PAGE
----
Thursday, January 24, 2013

Countdown to ALA: The Alex Awards

One of my favorite awards is the Alex Award. Named for Margaret Edwards (called "Alex" by her friends-- she's also the namesake of the Edwards award for lifetime achievement), a librarian at the Enoch Pratt library in Baltimore who was a major pioneer of teen librarianship.

The Alex Award is awarded to up to 10 books every year that were published for adults, but have teen appeal.

Did you know ANYONE can nominate books for the various awards? I nominated a few for the Alex this year, so I have some definite favorites! Also, in addition the awards, the Alex publishes their official nominations list, so you have even more books to look at.

Here are ten of my favorite Alex Winners:


Soulless by Gail Carriger. Alexia Tarabotti is a half-Italian blue-stocking spinster in Victorian London. Every knows that. What not every knows is that she has no soul. In a London teeming with vampires, werewolves, and ghosts, Alexia can turn them mortal with a mere touch. But lately, random vampires are attacking her, and others have disappeared. They're after Alexia, too, but only if she doesn't find them first. The first in a delightful series, Carriger also has a new YA series set in this same world-- Etiquette & Espionage comes out in a few weeks.

Mister Pip by Lloyd Jones. Set during the rebellion of the early 1990s in Bougainville, Papua New Guinea, Mister Pip tells the story of the one white man who stayed on the island after every one else fled and the island was blockaded. When he starts school again, he teaches Great Expectations and soon Matilda's entire village is talking of Pip's adventures, but the soldiers think Pip is a real man hidden among them.

As Simple as Snow by Gregory Galloway. Our nameless protaganist is just a normal guy, until he meets Anna, the new girl in town. Anna's written an obituary for everyone in town. Anna likes codes-- especially the one developed by the Houdinis and is obsessed with the numbers stations. But then, Anna disappears and her dress found by a hole in the ice. But is she gone? And if she is, where?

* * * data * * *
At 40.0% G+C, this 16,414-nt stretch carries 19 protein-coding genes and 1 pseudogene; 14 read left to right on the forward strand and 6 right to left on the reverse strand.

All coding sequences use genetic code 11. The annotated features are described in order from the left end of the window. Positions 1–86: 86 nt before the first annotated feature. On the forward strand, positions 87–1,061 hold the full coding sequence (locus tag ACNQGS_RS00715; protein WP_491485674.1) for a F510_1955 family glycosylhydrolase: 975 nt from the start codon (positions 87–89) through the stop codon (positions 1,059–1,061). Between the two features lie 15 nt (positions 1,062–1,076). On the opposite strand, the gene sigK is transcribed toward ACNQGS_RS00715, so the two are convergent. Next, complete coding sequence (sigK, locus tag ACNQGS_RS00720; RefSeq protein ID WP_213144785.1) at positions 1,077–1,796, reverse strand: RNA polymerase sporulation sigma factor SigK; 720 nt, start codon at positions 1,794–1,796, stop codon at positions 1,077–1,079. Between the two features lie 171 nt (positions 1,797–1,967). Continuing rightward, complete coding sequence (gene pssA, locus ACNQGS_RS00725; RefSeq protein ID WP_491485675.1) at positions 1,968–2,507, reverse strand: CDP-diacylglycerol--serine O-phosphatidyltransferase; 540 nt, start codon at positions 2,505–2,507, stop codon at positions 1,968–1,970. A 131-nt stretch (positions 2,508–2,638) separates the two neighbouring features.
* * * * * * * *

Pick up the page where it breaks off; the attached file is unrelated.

Never Let Me Go by Kazuo Ishiguro. Kathy spends a lot of time driving to visit Ruth and Tommy who are in the hospital or hospice or something (it's not overly clear until the end of the book). While for now she's a caregiver, she knows she'll be a patient soon enough. On these drives, she reminisces about their time together at an exclusive and elite boarding school and what sets them apart from regular people.


The Curious Incident of the Dog in the Night-Time by Mark Haddon. Christopher is an autistic teenager who is wrongfully accused of murdering the neighbor's poodle. He sets out to find who really did it, which proves even more challenging due to his social issues.

The Kite Runner Khaled Hosseini. Amir and Hassan were childhood friends in Afghanistan, despite ethnic and class differences. (Hassan was the son of a servant who worked for Amir's family.) After Amir and his father flee to the US, Amir remains plagued by guilt over his treatment of Hassan and eventually returns to see how life has changed under Taliban control to see if he can make things right.

The Complete Persepolisby Marjane Satrapi. While only the first volume of this graphic novel memoir won the Alex award, both volumes are worth reading and this edition handily collects them into one book. Marjane was a child in Tehran when the revolution broke out, changing her world forever. The first volume covers the overthrow of the Shah and the Iran-Iraq war. The second covers her time in schol in Vienna and her return to Iran.


Maisie Dobbs by Jacqueline Winspear. Maisie Dobbs is a private detective who uses her knowledge of human emotion and body language to help her solve her cases. Her first case seems simple, but as she delves in deeper, she finds something sinister at a retreat meant for WWI vets who need to get away, and must confront her own lingering issues from her experiences as a battlefield nurse. The first in a series, follow it with Birds of a Feather.

The Eyre Affair: A Thursday Next Novel by Jasper Fforde. In this alternate version of England, the Crimean War is still going strong, time travel is no big deal, and cloned dodos make excellent housepets. Thursday Next is a detective with the Literary Division and is on the case when someone starts kidnapping characters from fiction, but, her investigation will take her into the pages itself. Fans will love Fforde's wacky meta-fiction world, so luckily this is the first in a series. Follow it with Lost in a Good Book.

The Oxford Project by Peter Feldstein and Stephen G. Bloom. In 1984, Peter Feldstein set out to photograph all 676 residents of his town, Oxford, IA. In 2005-2007, he tracked down as many as he could and photographed them again, this time bringing along Stephen Bloom to talk to them about their lives. This book is full of their portraits side by side, showing how much the town has grown, changed, and stayed the same.

What are your favorite Alex books? Which ones are you rooting for this year?

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